Stock options engage the obligation or right to sell or buy a stock at a set price within a set time period. There are two categories: put and call options. People who have been paying some attention to options probably have become aware that a price of option does not move dependably from the underlying stock. Although there is not much that can be done to it, being aware of the causes leading to that discrepancy can make it easier to sort out.
As a reminder: an option has four factors â€“ the underlying stock, the strike price, the expiration date and the nature of option (put or call, bearish or bullish).
For the purpose of illustration of a model to option pricing, when the underlying stock is trading at $100 per one share, and such contract grants its owner the privilege to buy subject shares at $90, the intrinsic value of the option is $10 (the margin between the underlying price and the strike price.
Actually though, if a stock was trading close to $100, said option would be valued somewhere above $10, to even as much $25.
The margin between the actual price of the option and the intrinsic value is named "time value" ("speculative value"). Apart from being the more equivocal price factor, its discrepancy is a source of disappointment for numerous option traders as well.
Below stated are three main drivers behind the options value.
Underlying Stock Volatility
As a high volatility stock is more disposed to move far above or below the strike price, it could provide an option owner a better possibility (or as a minimum a window of opportunity) to make a noteworthy profit. Consequently, they are more appealing to option traders, who want to forfeit a somewhat higher price for higher profit chances.
A less volatile underlying stock that does not move so fast or far is not disposed to give an owner of the option a decent chance of good profit. Such options do not appear as appealing to option traders, and consequently they cannot guarantee the same time value level.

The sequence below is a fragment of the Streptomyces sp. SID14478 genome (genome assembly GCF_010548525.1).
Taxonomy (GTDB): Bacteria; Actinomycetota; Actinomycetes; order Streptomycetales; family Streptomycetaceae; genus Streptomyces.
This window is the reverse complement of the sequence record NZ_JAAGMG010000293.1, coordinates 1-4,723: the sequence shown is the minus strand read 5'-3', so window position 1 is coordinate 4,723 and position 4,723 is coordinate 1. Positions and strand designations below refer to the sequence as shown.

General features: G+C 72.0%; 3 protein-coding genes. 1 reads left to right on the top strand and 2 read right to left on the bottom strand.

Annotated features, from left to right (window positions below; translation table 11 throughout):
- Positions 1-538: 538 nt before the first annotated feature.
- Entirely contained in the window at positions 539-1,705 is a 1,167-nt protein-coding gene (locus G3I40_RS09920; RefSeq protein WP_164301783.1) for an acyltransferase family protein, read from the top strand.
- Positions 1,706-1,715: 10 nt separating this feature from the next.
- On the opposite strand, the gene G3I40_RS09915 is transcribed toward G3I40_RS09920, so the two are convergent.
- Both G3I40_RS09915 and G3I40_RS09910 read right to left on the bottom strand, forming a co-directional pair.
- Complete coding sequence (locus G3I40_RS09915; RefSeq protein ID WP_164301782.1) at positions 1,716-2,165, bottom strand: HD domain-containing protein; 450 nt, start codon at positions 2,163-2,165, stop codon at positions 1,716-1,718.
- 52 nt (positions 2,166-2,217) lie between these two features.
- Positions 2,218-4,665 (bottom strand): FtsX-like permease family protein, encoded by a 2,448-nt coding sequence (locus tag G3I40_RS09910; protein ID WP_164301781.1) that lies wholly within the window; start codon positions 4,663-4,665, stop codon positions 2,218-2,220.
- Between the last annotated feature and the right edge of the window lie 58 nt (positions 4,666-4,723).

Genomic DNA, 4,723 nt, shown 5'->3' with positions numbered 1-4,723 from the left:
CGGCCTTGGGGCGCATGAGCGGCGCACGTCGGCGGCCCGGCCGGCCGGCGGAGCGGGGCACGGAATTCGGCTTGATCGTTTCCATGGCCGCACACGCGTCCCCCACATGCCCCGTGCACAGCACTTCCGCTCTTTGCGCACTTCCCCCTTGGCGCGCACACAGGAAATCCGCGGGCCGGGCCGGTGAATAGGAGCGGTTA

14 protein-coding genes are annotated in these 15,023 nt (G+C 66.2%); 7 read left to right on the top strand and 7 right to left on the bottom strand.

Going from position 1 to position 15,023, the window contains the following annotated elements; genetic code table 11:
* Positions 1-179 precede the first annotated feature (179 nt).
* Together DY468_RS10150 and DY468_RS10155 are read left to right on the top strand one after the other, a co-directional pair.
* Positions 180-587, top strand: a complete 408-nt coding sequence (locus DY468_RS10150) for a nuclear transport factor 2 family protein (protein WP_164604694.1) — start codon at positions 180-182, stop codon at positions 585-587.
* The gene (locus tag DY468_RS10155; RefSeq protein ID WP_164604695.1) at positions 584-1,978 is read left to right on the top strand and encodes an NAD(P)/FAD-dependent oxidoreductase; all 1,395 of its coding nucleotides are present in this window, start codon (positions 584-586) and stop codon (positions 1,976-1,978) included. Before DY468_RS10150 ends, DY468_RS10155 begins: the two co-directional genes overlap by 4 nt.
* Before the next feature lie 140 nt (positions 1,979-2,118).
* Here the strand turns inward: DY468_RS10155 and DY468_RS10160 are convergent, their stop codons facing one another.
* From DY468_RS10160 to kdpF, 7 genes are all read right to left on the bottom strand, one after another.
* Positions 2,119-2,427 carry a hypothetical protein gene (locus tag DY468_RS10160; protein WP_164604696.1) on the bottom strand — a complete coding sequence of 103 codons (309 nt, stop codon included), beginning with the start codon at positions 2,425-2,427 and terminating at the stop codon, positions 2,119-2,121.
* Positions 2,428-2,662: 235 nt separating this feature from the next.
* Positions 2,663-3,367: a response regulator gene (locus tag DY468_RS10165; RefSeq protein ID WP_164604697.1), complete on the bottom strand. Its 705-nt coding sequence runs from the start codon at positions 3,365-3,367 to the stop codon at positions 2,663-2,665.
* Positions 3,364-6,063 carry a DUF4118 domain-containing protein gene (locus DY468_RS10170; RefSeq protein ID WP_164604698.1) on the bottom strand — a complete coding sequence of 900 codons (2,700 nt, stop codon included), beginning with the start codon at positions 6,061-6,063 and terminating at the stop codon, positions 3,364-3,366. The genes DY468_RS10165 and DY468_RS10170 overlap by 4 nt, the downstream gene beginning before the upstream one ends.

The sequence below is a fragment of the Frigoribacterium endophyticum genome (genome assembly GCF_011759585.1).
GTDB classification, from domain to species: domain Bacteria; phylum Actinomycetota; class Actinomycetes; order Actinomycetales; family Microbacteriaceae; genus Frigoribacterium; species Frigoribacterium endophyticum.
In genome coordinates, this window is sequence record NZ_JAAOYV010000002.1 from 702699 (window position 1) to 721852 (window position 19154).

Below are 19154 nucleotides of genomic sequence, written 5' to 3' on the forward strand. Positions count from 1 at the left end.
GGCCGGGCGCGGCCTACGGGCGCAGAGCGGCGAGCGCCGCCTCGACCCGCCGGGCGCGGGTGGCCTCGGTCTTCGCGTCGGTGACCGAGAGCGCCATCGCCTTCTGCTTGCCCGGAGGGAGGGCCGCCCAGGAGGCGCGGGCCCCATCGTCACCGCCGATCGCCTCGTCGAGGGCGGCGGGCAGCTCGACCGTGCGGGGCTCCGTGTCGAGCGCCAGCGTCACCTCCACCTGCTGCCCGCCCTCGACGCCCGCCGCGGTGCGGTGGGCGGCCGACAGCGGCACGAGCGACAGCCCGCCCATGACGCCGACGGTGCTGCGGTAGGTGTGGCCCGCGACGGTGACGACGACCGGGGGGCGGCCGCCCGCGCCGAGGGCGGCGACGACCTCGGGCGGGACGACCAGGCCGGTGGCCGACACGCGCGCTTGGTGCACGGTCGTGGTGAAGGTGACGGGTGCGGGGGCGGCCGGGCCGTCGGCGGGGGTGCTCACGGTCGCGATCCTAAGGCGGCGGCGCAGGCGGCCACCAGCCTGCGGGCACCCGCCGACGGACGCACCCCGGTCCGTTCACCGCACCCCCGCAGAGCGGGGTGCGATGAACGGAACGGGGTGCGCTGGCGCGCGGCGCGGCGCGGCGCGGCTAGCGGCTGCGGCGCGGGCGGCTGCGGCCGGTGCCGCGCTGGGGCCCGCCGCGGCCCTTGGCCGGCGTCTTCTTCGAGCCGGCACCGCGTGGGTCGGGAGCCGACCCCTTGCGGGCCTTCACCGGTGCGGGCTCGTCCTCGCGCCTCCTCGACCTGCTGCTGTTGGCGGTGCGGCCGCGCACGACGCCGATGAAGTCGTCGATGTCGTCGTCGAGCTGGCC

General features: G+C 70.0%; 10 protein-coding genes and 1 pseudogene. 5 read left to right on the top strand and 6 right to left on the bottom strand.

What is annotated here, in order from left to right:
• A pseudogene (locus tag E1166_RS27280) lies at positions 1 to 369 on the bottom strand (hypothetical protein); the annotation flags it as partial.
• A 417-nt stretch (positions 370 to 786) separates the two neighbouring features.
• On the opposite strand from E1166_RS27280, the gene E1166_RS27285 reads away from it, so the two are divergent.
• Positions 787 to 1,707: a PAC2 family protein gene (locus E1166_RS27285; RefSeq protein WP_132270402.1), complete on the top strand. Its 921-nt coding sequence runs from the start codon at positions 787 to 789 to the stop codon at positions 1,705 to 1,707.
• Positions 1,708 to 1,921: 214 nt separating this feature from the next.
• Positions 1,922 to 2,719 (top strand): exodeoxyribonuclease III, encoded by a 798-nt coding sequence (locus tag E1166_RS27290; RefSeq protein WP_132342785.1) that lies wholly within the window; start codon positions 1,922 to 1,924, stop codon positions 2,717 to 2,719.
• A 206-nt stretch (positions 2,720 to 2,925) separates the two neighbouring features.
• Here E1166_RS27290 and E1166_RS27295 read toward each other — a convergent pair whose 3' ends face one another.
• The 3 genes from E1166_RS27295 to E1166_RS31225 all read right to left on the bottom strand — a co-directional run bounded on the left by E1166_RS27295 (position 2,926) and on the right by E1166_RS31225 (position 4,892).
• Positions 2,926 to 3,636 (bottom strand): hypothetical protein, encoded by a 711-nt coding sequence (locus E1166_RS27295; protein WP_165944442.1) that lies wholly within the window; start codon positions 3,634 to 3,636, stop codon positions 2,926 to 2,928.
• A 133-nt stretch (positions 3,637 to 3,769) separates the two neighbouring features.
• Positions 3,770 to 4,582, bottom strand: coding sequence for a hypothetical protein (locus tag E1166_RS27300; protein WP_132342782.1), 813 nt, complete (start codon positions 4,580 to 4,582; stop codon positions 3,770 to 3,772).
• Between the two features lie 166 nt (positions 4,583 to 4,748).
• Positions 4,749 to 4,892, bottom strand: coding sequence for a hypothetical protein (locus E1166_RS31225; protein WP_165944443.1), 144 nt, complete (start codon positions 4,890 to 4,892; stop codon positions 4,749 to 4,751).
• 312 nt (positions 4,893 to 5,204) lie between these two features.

Time Left Until Expiration
In the case above, when the underlying stock is trading at $102.30 and the previous month options have two months until expiration, the previous month $90 call options are valued at $9.70. That is $2.20 worth of time value and $7.50 worth of intrinsic value.
The two month after $90 call options, on the other hand â€“ which would be effective for three months since issue â€“ are valued at $12.60. That is $5.10 worth of time value and $7.50 worth of intrinsic value.
What is the reason for the difference? The more time underlying stock has, the more it can move - so is the better the potential profit from the option. Owners of those $90 call options know that, and ask for a somewhat higher premium - reflective of that possible better opportunity.
Usually, a raise in rates of interest does mean a raise in call prices and a drop off in put options prices. And contrariwise. This assumption is not always true though.
Nonetheless, this is only an insignificant component at best when compared to a time premium of an option.Once more, when a trader buys an option, no one of above stated three factors can be managed. But, being aware of what effect they can have to a price of an option will as a minimum help a trader appraise a progress of the option trade or lack thereof.